Internships can be associated with young college graduates and/ or those with minimal to no professional working experience. I would argue the case as I believe they are a great way for veterans to try a new organization out and see what other roles might better serve their interest. Sometimes the job that you have done in the service is not necessarily the job that you want to do when you get out. This can be a challenging barrier for veterans to overcome as they translate their experiences in order to align with their desired roles. Internships have often been overlooked by those with professional experience as it seems to be ‘below their status’. A common concern is that most internships do not pay. So one might ask, why would I want to work for free?

Several years ago, I returned from my final contract overseas when I realized that I wanted to experience something different in my career. I wanted to continue to work alongside law enforcement but in a different capacity. I was very curious about legislation and the judicial system and felt a calling for more exposure in their world. I decided to look into legislative internships and found an opening at a local state senator’s office. I submitted my application, interviewed for the role, and became an intern. During my time in office, I was able to gain an eagle’s eye perspective on all of the areas of the office that interested me. Better yet, I was able to volunteer in any area that suited my personality and which I enjoyed. Naturally, I was drawn towards veteran advocacy and presenting awards to members of the community.


Internships are not going to be an option for those who don’t have the means or time to work for free (or reduced income) and have the patience to trust the process. In my case, I needed a job and was tirelessly seeking employment but nothing was working. Instead of pushing through the endless cycle of filling out job applications, sending follow-up emails and attending networking events, I chose to be an intern. I felt that my time was best served when I was in a position of service – even if it was as an intern. The fact that it was not a paid position really didn’t bother me too much. I came into the role with a strategic vision in mind. I knew that it was a great place to learn from a cadre of high caliber folks and serve the community in a new way.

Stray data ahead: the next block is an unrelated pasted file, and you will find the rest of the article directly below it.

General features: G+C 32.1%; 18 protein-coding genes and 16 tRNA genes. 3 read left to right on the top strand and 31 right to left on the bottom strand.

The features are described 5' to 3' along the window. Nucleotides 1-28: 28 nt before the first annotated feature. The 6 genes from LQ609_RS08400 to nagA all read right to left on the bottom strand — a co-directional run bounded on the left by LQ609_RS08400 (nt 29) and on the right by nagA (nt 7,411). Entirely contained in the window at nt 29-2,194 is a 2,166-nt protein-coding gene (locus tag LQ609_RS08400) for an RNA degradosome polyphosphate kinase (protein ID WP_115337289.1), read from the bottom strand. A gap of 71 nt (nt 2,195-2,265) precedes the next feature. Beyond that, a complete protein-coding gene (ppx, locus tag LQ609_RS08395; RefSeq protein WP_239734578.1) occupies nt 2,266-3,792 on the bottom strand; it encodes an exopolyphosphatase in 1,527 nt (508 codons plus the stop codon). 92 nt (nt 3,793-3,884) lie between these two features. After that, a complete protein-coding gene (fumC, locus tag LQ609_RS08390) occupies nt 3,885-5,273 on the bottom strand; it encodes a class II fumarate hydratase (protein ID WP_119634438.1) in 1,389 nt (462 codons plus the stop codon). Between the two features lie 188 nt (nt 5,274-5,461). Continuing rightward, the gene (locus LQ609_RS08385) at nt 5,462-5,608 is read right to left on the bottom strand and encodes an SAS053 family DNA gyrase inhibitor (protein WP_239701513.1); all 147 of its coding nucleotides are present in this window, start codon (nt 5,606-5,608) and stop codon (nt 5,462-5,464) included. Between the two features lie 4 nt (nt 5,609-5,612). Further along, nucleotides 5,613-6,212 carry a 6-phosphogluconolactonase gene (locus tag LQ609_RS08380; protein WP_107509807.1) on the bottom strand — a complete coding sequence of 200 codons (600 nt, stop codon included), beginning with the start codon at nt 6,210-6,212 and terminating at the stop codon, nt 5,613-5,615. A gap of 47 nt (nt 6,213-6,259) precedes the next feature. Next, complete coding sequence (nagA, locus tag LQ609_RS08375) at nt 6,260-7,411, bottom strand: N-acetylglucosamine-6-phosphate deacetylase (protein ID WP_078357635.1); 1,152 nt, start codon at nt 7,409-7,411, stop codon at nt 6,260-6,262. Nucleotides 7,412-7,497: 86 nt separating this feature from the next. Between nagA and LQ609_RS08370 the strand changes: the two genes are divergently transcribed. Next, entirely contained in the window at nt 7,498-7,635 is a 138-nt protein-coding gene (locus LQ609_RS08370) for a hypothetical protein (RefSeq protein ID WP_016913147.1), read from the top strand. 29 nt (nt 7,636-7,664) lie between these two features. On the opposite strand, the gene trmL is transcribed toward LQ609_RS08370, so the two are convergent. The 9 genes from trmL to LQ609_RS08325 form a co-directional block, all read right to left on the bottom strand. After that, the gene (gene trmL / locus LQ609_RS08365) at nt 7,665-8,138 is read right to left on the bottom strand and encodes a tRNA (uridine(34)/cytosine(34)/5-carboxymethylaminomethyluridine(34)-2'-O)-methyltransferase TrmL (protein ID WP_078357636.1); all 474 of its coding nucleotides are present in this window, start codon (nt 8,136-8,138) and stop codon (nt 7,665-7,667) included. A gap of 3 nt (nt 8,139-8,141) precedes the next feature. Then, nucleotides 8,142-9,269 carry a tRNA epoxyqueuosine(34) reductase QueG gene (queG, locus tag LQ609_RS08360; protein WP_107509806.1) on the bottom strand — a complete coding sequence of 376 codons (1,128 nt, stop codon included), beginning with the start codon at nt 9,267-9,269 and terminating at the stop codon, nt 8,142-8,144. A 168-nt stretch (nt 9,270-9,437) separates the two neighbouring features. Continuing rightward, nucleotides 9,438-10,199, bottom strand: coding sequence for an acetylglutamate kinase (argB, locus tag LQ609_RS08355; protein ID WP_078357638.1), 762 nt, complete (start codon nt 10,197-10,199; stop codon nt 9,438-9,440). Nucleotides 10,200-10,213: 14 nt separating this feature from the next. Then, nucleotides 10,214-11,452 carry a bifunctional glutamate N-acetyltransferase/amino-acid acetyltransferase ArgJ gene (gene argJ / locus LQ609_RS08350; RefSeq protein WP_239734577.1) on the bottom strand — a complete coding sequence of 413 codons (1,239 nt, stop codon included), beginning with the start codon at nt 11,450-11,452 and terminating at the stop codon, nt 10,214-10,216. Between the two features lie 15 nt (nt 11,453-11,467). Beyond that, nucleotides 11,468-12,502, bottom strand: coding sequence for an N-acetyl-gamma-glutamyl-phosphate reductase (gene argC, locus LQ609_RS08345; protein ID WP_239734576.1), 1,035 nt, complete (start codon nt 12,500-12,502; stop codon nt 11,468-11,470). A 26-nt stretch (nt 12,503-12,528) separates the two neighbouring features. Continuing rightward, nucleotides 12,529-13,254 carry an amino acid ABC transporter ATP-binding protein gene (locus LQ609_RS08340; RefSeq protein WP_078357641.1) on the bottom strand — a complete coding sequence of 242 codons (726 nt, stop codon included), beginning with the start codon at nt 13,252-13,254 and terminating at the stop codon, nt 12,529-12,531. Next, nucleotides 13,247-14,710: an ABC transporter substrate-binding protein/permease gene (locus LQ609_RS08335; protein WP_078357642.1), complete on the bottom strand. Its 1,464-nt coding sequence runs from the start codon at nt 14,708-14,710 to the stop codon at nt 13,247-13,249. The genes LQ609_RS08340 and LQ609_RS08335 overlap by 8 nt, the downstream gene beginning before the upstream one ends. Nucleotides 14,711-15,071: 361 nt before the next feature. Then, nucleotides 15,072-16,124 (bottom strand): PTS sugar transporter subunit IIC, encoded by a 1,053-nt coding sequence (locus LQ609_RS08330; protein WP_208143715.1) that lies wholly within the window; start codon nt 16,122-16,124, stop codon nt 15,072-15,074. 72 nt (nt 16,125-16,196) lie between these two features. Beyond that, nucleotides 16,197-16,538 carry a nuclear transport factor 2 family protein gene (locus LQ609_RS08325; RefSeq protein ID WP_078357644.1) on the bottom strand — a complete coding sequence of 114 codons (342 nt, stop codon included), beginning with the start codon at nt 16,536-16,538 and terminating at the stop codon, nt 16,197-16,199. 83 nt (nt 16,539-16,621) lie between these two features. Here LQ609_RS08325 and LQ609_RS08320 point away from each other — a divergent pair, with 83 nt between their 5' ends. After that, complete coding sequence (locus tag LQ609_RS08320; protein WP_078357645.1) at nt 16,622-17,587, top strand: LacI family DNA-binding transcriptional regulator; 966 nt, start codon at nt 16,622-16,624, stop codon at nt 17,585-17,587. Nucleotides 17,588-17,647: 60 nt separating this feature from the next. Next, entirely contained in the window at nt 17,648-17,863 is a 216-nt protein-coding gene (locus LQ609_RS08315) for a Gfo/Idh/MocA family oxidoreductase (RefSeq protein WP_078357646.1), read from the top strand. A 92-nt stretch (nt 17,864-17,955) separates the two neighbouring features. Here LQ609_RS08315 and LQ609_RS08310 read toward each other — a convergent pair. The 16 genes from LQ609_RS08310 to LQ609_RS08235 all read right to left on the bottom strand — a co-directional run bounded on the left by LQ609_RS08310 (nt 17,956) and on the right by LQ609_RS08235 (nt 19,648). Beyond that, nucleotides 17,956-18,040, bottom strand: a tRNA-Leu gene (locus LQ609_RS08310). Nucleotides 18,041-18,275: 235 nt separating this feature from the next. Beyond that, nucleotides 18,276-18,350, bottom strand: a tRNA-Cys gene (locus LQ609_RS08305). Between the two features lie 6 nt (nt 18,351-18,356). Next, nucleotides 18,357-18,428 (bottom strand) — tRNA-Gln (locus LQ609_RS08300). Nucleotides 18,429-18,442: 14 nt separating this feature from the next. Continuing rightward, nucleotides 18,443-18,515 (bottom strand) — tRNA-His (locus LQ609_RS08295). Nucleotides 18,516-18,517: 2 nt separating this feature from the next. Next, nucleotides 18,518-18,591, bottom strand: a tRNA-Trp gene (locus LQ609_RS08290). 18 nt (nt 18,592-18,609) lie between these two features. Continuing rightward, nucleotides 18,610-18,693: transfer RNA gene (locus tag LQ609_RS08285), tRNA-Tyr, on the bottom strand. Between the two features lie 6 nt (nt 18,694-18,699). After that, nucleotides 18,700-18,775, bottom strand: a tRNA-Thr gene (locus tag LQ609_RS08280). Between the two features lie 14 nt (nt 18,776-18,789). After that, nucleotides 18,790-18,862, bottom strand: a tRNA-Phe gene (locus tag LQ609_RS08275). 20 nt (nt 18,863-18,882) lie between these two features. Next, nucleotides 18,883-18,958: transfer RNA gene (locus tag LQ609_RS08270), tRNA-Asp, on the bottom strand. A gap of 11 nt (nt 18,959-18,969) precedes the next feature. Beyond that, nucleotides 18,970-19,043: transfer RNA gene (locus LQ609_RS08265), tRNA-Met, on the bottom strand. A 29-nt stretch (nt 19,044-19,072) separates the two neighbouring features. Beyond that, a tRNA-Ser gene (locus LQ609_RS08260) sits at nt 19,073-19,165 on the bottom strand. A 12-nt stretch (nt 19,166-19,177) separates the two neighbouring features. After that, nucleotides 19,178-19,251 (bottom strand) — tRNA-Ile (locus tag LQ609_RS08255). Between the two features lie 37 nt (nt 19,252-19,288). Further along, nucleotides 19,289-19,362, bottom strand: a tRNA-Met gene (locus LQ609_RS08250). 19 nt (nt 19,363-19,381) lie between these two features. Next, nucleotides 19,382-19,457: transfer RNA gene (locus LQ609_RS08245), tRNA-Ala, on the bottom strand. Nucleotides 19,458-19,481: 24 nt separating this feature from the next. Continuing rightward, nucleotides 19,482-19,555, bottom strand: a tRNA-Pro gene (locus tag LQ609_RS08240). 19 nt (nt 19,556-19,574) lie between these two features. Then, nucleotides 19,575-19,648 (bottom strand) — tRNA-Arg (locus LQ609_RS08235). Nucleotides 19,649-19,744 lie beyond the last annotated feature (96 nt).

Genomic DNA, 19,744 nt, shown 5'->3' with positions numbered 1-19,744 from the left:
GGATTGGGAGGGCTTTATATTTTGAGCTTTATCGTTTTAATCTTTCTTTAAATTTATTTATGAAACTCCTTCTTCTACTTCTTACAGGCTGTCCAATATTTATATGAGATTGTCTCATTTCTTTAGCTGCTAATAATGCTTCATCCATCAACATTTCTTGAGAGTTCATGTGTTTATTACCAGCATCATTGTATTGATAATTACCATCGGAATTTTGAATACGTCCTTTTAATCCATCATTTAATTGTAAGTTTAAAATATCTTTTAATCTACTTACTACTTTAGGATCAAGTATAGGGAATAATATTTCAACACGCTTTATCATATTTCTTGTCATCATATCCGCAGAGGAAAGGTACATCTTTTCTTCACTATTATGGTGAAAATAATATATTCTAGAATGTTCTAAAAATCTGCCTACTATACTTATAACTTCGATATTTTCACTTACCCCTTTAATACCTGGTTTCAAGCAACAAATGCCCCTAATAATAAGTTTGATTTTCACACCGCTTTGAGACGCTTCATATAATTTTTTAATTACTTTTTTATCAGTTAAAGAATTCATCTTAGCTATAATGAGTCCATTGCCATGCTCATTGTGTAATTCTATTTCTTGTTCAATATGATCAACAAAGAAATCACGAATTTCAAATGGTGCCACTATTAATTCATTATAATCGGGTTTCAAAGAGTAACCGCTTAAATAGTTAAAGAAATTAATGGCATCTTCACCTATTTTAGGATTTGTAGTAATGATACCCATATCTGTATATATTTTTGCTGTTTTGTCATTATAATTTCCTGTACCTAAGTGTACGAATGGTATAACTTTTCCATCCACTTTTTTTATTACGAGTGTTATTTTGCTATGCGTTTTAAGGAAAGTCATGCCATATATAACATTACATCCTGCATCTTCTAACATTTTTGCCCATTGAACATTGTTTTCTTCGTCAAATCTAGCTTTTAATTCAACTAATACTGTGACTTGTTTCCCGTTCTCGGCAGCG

What was great about the internship was the freedom to work within any department that I chose. I was able to attend many live events, articulate and present awards to the community and speak on behalf of the veteran constituents. The icing on the cake was the network and feeling of self-worth that I had obtained by being a part of a mission while I was looking for work. The internship was a great pivot for my career as it allowed me to be of service while seeking my next opportunity. A few months into the internship, I was invited to speak on a radio show which connected veterans with employment. I was presented with an offer shortly after airing on the show. Sometimes, making a strategic pivot out of societal expectations of the military transition is exactly what you need to find what you are looking for.

Related News

Carin Richelle Sendra is a Post 9/11 USAF Veteran that served both in active duty as well as D.O.D security contracting OCONUS. She has spent time in both the private and public sector working within the Human Capital space assisting organizations to train and develop their teams. She has spent time as a lecturer for academic and professional development. Carin has spent several years supporting the military and veteran community while offering her unique perspective that many veterans encounter post-service. She has a Master's degree in Management studies from The University of Redlands and a certificate from Cornell University on The Psychology of Leadership.